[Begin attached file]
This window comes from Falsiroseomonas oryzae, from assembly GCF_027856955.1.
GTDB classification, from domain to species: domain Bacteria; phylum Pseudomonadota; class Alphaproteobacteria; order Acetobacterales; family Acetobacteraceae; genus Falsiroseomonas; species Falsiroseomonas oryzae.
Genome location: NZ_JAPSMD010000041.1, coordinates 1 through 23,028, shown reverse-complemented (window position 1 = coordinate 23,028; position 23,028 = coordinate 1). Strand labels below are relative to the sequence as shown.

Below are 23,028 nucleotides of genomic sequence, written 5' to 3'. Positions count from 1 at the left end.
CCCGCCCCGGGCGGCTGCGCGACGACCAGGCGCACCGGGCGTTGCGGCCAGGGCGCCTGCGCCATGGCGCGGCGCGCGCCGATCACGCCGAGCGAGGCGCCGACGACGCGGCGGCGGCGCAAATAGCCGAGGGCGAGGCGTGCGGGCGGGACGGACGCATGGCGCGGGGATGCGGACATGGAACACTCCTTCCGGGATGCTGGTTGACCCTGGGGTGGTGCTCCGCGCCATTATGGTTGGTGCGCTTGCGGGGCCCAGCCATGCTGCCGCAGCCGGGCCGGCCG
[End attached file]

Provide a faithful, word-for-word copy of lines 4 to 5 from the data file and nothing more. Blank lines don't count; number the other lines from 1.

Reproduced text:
Below are 23,028 nucleotides of genomic sequence, written 5' to 3'. Positions count from 1 at the left end.
CCCGCCCCGGGCGGCTGCGCGACGACCAGGCGCACCGGGCGTTGCGGCCAGGGCGCCTGCGCCATGGCGCGGCGCGCGCCGATCACGCCGAGCGAGGCGCCGACGACGCGGCGGCGGCGCAAATAGCCGAGGGCGAGGCGTGCGGGCGGGACGGACGCATGGCGCGGGGATGCGGACATGGAACACTCCTTCCGGGATGCTGGTTGACCCTGGGGTGGTGCTCCGCGCCATTATGGTTGGTGCGCTTGCGGGGCCCAGCCATGCTGCCGCAGCCGGGCCGGCCG